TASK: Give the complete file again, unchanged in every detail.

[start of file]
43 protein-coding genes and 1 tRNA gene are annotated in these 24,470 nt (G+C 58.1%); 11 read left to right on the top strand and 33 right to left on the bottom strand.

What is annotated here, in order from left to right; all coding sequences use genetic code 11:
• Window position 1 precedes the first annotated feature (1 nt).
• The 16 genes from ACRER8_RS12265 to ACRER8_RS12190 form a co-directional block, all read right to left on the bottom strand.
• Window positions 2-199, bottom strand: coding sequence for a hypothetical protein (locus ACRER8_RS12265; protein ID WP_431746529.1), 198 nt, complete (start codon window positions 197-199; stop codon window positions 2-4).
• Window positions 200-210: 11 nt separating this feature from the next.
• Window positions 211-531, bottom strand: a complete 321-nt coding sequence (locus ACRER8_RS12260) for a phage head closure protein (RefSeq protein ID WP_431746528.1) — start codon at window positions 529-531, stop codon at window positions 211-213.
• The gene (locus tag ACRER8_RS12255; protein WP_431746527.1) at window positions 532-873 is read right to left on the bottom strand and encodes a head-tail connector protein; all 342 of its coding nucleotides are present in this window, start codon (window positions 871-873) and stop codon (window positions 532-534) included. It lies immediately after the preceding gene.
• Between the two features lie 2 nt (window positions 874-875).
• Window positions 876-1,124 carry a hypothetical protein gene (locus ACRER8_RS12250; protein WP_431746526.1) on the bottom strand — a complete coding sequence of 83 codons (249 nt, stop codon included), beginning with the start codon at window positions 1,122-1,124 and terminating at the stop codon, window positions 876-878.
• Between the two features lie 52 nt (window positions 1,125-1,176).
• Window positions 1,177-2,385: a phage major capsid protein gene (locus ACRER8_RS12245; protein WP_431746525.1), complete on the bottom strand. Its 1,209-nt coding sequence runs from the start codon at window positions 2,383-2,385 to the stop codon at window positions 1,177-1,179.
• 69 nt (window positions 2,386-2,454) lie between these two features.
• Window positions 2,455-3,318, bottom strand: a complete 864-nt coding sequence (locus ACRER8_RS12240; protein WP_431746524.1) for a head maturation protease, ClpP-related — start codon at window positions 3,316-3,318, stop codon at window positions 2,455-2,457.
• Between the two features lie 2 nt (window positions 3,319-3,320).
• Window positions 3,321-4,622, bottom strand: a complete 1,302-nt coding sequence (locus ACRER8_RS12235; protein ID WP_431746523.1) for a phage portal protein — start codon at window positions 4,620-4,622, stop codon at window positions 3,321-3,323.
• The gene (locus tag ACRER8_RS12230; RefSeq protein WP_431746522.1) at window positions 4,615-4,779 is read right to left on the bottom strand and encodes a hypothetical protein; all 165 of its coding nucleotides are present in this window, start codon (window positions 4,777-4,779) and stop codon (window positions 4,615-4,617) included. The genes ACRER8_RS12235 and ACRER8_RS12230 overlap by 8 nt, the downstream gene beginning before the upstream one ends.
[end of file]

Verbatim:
43 protein-coding genes and 1 tRNA gene are annotated in these 24,470 nt (G+C 58.1%); 11 read left to right on the top strand and 33 right to left on the bottom strand.

What is annotated here, in order from left to right; all coding sequences use genetic code 11:
• Window position 1 precedes the first annotated feature (1 nt).
• The 16 genes from ACRER8_RS12265 to ACRER8_RS12190 form a co-directional block, all read right to left on the bottom strand.
• Window positions 2-199, bottom strand: coding sequence for a hypothetical protein (locus ACRER8_RS12265; protein ID WP_431746529.1), 198 nt, complete (start codon window positions 197-199; stop codon window positions 2-4).
• Window positions 200-210: 11 nt separating this feature from the next.
• Window positions 211-531, bottom strand: a complete 321-nt coding sequence (locus ACRER8_RS12260) for a phage head closure protein (RefSeq protein ID WP_431746528.1) — start codon at window positions 529-531, stop codon at window positions 211-213.
• The gene (locus tag ACRER8_RS12255; protein WP_431746527.1) at window positions 532-873 is read right to left on the bottom strand and encodes a head-tail connector protein; all 342 of its coding nucleotides are present in this window, start codon (window positions 871-873) and stop codon (window positions 532-534) included. It lies immediately after the preceding gene.
• Between the two features lie 2 nt (window positions 874-875).
• Window positions 876-1,124 carry a hypothetical protein gene (locus ACRER8_RS12250; protein WP_431746526.1) on the bottom strand — a complete coding sequence of 83 codons (249 nt, stop codon included), beginning with the start codon at window positions 1,122-1,124 and terminating at the stop codon, window positions 876-878.
• Between the two features lie 52 nt (window positions 1,125-1,176).
• Window positions 1,177-2,385: a phage major capsid protein gene (locus ACRER8_RS12245; protein WP_431746525.1), complete on the bottom strand. Its 1,209-nt coding sequence runs from the start codon at window positions 2,383-2,385 to the stop codon at window positions 1,177-1,179.
• 69 nt (window positions 2,386-2,454) lie between these two features.
• Window positions 2,455-3,318, bottom strand: a complete 864-nt coding sequence (locus ACRER8_RS12240; protein WP_431746524.1) for a head maturation protease, ClpP-related — start codon at window positions 3,316-3,318, stop codon at window positions 2,455-2,457.
• Between the two features lie 2 nt (window positions 3,319-3,320).
• Window positions 3,321-4,622, bottom strand: a complete 1,302-nt coding sequence (locus ACRER8_RS12235; protein ID WP_431746523.1) for a phage portal protein — start codon at window positions 4,620-4,622, stop codon at window positions 3,321-3,323.
• The gene (locus tag ACRER8_RS12230; RefSeq protein WP_431746522.1) at window positions 4,615-4,779 is read right to left on the bottom strand and encodes a hypothetical protein; all 165 of its coding nucleotides are present in this window, start codon (window positions 4,777-4,779) and stop codon (window positions 4,615-4,617) included. The genes ACRER8_RS12235 and ACRER8_RS12230 overlap by 8 nt, the downstream gene beginning before the upstream one ends.